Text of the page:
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EoA: CSI: Intelligence Revealed

Edge of Apocalypse: pages 283-288 (Chapter Forty-Nine)

And here, we meet back with John Gallagher and his CIA counterpart, Ken Leary, who we’ve met previously. So, let’s follow along and see what Gallagher learns.

John Gallagher arrived at Yang’s Dry Cleaning a few minutes early.

A friendly Asian man at the counter asked him if he had dry cleaning to pick up.

“No thanks,” Gallagher said. “But I think my friend does.”

Not long after, Ken Leary shows up, hands the dude a “laundry ticket”, which signals the Asian to close up the laundry and discreetly disappear.

Leary sat down on a chair with a faded red slip cover in front of the counter. Gallagher sat down in another chair while Leary pulled some papers out of the envelope.

“This is a transcript,” he began, “of an interview between one of our agents and Mrs. Elena Banica. The interview took place following the murder of her husband. I can’t let you take this. It’s bad enough I’m letting you read it. And even worse that it’s left our New York station even for a few minutes. So look it over now. This is all I have for you. When you’re done, I need to get it back to the office.”

So what’d she say? Did she know what the unfortunate Yergi Banica was up to? (We may recall that he met his unfortunate end falling for one of the simplest tricks in the book, so it stands to reason he may have blabbed a bit too much in front of his wife)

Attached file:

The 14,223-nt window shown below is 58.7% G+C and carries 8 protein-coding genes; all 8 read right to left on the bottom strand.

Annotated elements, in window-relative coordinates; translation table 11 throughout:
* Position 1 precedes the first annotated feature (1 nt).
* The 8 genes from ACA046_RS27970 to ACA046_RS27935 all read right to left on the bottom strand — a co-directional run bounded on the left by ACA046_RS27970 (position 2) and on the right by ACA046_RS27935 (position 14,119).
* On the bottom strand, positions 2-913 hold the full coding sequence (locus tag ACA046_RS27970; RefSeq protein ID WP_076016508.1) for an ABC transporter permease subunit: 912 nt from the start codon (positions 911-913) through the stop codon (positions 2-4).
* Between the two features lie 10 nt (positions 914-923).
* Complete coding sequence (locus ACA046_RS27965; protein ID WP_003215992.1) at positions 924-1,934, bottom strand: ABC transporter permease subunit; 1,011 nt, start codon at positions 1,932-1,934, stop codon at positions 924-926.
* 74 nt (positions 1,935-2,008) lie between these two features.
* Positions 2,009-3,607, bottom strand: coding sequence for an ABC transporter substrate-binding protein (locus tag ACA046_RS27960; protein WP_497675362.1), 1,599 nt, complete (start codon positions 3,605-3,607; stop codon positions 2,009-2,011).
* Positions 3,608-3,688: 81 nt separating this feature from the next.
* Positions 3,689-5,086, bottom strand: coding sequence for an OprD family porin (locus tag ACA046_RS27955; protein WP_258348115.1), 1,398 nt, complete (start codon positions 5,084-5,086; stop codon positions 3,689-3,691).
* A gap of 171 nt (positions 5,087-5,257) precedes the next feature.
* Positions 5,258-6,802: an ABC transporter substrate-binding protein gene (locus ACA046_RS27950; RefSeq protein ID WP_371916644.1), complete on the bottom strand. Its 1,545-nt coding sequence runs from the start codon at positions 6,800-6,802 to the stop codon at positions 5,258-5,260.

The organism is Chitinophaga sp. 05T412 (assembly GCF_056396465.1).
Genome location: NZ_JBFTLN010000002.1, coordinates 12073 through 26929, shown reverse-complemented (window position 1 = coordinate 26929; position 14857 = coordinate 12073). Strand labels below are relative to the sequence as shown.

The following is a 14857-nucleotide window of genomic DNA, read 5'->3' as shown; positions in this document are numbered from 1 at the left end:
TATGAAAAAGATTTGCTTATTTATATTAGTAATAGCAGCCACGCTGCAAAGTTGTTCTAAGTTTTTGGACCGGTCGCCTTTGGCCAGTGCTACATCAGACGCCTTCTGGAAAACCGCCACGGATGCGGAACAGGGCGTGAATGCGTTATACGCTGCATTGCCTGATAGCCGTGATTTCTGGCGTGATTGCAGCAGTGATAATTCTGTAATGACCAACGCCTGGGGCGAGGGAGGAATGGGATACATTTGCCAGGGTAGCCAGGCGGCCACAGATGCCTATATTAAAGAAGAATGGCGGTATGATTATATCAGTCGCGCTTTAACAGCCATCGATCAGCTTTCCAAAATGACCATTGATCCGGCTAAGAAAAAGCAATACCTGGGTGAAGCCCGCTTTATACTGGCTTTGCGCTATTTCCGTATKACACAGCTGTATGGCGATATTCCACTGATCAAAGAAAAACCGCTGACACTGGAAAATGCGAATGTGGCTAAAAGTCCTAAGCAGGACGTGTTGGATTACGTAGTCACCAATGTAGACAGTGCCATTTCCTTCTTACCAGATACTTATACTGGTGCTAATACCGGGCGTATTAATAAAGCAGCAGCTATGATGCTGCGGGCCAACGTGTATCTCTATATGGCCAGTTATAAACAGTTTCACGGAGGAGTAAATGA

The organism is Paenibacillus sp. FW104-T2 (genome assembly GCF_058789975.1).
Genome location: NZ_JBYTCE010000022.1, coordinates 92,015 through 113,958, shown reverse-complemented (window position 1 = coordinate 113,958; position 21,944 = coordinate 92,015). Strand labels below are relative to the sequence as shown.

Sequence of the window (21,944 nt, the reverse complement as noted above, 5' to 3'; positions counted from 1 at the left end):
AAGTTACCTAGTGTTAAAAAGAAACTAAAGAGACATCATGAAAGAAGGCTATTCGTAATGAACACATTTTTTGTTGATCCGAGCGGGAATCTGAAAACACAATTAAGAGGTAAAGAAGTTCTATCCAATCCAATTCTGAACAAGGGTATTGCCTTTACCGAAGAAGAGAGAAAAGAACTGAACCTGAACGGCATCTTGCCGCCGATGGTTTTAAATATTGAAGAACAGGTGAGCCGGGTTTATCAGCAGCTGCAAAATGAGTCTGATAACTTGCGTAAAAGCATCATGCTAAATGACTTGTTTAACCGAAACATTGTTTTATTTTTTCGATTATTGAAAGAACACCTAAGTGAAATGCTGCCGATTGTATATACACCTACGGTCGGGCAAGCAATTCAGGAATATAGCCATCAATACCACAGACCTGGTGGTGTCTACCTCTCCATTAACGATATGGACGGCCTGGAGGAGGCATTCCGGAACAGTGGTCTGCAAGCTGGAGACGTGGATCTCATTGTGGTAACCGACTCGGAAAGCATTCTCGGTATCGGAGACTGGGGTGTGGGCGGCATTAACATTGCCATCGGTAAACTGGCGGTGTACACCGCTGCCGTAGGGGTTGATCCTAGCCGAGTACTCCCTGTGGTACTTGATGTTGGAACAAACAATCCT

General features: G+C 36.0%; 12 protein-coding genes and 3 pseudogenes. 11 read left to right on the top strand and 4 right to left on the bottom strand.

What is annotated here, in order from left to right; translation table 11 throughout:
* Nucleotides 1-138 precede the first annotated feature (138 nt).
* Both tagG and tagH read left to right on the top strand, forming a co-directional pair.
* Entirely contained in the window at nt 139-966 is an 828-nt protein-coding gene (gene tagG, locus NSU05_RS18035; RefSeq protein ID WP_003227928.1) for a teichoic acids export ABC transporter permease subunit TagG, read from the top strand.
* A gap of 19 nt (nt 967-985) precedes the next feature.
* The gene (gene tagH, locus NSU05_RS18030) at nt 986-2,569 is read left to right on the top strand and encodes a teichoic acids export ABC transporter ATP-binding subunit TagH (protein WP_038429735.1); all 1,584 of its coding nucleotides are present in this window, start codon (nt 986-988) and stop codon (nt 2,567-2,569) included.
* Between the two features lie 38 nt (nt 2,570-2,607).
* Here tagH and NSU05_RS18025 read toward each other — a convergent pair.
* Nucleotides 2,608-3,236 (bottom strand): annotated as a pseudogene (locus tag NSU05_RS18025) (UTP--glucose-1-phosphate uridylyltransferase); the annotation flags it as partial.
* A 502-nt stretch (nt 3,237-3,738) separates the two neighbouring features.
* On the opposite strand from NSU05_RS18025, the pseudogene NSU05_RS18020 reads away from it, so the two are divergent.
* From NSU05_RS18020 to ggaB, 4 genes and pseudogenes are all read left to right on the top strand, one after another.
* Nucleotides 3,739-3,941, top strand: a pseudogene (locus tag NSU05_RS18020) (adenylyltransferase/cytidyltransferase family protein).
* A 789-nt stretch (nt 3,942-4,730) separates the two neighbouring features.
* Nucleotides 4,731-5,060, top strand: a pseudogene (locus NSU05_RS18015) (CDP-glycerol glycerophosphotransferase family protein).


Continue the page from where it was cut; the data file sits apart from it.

The story is told as though Gallagher were envisioning the interrogation unfolding, although the book makes the mistake of saying the interview was being conducted “in Bulgaria”, as opposed to Romania. The bolded part showing that it was indeed in Romania is in the text.

When the interview took place, the subject, Elena, was seated in an empty back room in a large cathedral just off the Pasaj Subteran Unirea in Bucharest. She knew a friendly priest there, so she had insisted on that location for the meeting. Considering her former seedy occupation, Elena’s demand to give her statement in a church probably seemed ironic to her interrogator.

But the agent questioning her didn’t linger on that. The Agency needed to get down to the basement level about Dr. Banica. Elena was the only witness who knew enough about him and who could also be pressured into spilling it.

Next to Elena, on the floor, was a digital recorder, which was recording the conversation. The questions from the agent zeroed in on her relationship with Yergi. His next question was pretty blunt. “Considering the difference in ages, why’d you marry him?”

“Love,” she said, but she didn’t look at her interrogator when she said that. Elena tried to smile and took a second to tap the ashes from her cigarette.

She had been a call girl when she met Yergi. She also states that Yergi gave her money, that she wasn’t having an affair, and so on. She’d served Yergi breakfast that morning; he hadn’t said anything direct about what he was going to do, but given his show-off tendencies, it’s not surprising that he said more than he should have.

“Did Yergi talk to you that morning about where he was going?”

“Not then, no.”

“Did you know where he was going?”

“I think so.”

“So he talked to you about it then?”